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Oregon reverses course and requires face coverings in schools

  • Updated
  • 2 min to read
Gov. Kate Brown

Oregon Gov. Kate Brown poses with a mask. Brown and the Oregon Department of Education announced Wednesday that face coverings would be required in all K-12 schools this fall.

Oregon students will have to wear face coverings to attend school this fall after all.

The Oregon Department of Education and Gov. Kate Brown announced Wednesday the reversal of a previous decision and will require all K-12 students to wear some form of face coverings when classes resume for in-person instruction.

All staff will also be required to wear face coverings for in-person classes.

Previously, Oregon’s guidelines for the reopening of schools amid the COVID-19 pandemic recommended, but did not require, face coverings for students in grades 6-12.

Health and education officials continue to work on metrics for determining when schools can proceed with in-person instruction.

The lack of face covering requirement in Oregon had been the most prominent difference between guidance from Oregon and Washington. Now the two states are largely on the same page in their preparations to reopen schools for in-person instruction.

The Oregon Department of Education said it is distributing 5 million face coverings statewide to school districts for students and staff.

Milton-Freewater Superintendent Aaron Duff said the new requirement isn’t surprising and won’t change the district’s planning process that much.

“I semi expected that,” Duff said. “Washington and California were requiring that. I don’t think it was unexpected … It actually doesn’t (change our plans). In some cases, it adds maybe a layer of safety and protection for students and staff. I knew that we would have some students, because of health reasons, already come in with masks. And so I don’t think it will really drastically change things for us.”

Athena-Weston Superintendent Laure Quaresma is a little worried about how younger students will adjust to wearing masks.

“We are concerned about our little kids and masks. We want kids back in our schools as the best instructional option balanced with student safety,” Quaresma said. “The new guidelines create additional challenges as we work on adjusting our reopening plans to meet the governor’s announcement.”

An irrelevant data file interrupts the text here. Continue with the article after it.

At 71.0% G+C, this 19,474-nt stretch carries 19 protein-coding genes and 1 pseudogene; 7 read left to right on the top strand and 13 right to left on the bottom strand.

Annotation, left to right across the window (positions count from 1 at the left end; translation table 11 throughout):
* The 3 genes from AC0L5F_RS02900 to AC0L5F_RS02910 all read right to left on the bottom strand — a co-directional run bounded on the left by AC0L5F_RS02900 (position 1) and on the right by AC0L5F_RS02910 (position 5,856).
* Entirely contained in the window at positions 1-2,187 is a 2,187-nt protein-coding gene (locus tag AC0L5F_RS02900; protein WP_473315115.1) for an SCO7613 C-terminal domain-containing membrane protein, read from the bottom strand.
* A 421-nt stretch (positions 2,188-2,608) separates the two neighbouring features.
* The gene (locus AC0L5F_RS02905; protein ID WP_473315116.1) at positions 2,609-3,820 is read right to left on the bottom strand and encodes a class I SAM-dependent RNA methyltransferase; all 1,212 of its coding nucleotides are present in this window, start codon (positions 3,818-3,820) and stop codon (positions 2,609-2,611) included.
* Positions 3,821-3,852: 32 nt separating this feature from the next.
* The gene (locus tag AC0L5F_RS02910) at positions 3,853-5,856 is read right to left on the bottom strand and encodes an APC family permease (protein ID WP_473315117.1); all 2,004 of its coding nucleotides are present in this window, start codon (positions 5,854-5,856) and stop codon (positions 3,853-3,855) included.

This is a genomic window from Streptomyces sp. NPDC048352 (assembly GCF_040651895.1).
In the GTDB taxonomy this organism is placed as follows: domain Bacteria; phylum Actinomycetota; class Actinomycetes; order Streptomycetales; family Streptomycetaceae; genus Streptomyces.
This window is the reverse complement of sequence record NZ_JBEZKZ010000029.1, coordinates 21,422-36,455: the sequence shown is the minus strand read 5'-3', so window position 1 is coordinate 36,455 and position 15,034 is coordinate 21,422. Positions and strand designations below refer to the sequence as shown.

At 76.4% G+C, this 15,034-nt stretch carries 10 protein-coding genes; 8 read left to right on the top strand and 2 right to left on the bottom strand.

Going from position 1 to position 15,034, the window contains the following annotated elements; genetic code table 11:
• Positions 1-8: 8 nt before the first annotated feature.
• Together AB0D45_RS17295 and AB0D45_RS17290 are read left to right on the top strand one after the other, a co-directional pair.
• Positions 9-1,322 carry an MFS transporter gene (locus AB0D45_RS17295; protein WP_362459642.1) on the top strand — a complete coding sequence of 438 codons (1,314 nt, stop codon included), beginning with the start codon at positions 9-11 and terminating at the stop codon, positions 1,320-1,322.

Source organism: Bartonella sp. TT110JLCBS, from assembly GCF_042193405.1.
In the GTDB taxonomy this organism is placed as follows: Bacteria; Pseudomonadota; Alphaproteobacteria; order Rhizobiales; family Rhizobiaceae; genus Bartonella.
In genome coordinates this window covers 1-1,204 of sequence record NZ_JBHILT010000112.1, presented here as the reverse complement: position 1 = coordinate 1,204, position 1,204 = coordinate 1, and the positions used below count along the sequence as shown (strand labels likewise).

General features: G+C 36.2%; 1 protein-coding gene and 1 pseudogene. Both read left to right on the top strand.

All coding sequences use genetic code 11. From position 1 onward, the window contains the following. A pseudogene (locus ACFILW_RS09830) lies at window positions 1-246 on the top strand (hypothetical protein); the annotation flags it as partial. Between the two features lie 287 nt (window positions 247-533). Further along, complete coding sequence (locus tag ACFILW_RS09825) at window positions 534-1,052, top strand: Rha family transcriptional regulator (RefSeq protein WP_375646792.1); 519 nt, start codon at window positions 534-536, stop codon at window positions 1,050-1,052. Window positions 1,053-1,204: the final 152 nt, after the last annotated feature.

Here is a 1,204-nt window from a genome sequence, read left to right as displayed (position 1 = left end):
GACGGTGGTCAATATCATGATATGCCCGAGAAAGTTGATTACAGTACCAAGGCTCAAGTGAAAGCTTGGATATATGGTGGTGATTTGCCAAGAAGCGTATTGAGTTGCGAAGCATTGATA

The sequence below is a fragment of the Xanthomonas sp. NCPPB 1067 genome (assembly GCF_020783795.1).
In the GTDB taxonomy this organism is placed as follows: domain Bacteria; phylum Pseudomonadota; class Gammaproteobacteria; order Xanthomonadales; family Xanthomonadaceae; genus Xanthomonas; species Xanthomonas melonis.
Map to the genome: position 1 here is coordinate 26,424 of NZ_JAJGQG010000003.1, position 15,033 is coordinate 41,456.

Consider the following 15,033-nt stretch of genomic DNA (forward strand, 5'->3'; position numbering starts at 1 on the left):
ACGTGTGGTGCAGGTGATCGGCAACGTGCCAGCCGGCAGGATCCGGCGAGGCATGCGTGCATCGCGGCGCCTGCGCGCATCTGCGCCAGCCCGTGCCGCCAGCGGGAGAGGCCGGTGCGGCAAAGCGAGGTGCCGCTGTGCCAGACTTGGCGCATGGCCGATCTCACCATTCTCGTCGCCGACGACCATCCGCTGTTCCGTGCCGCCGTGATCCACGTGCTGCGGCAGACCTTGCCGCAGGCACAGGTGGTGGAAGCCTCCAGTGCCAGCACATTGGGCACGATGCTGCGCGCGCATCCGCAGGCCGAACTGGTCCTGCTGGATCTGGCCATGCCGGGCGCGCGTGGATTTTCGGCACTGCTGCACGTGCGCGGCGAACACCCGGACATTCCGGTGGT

Quaresma said the district will now have to spend time making sure students know how to wear masks or face coverings correctly.

“Our team will meet and review our plan with (Oregon) Health Authority guidance and most likely we will have a staggered startup with time to include helping kids get used to wearing masks,” Quaresma said.

She said there are parents in her district who may hold their children out of school because of the requirement.

“Our community survey results did not support kids wearing masks at school and expressed concern about sending kids if this was a requirement,” Quaresma said. “We will likely see an increase in families opting for the district virtual learning option or a hybrid of onsite and online.”

Duff also said some parents had said they may not let their children return to in-person instruction if masks were required. This, he noted, was before the state required masks to be worn in public.

“Three or four weeks ago, before it was a state requirement, we had some parents say that,” Duff said. “It will be interesting to see, now that we have been through the mask requirement for over three weeks and can’t go to Safeway or other stores without wearing a mask, if that will change some perspectives.”

Duff noted he has also heard from parents on the other side of the issue as well.

“I have heard from parents that have said, ‘Whatever it takes to get my child to school, we’ll do,’” Duff said.

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Jeremy Burnham can be reached at jeremyburnham@wwub.com or 509-551-8896

Reporter

Jeremy Burnham covers education and Columbia County for the Union-Bulletin. He is a recent graduate of Eastern Washington University, where he studied journalism, and is an Eastern Eagle fanatic.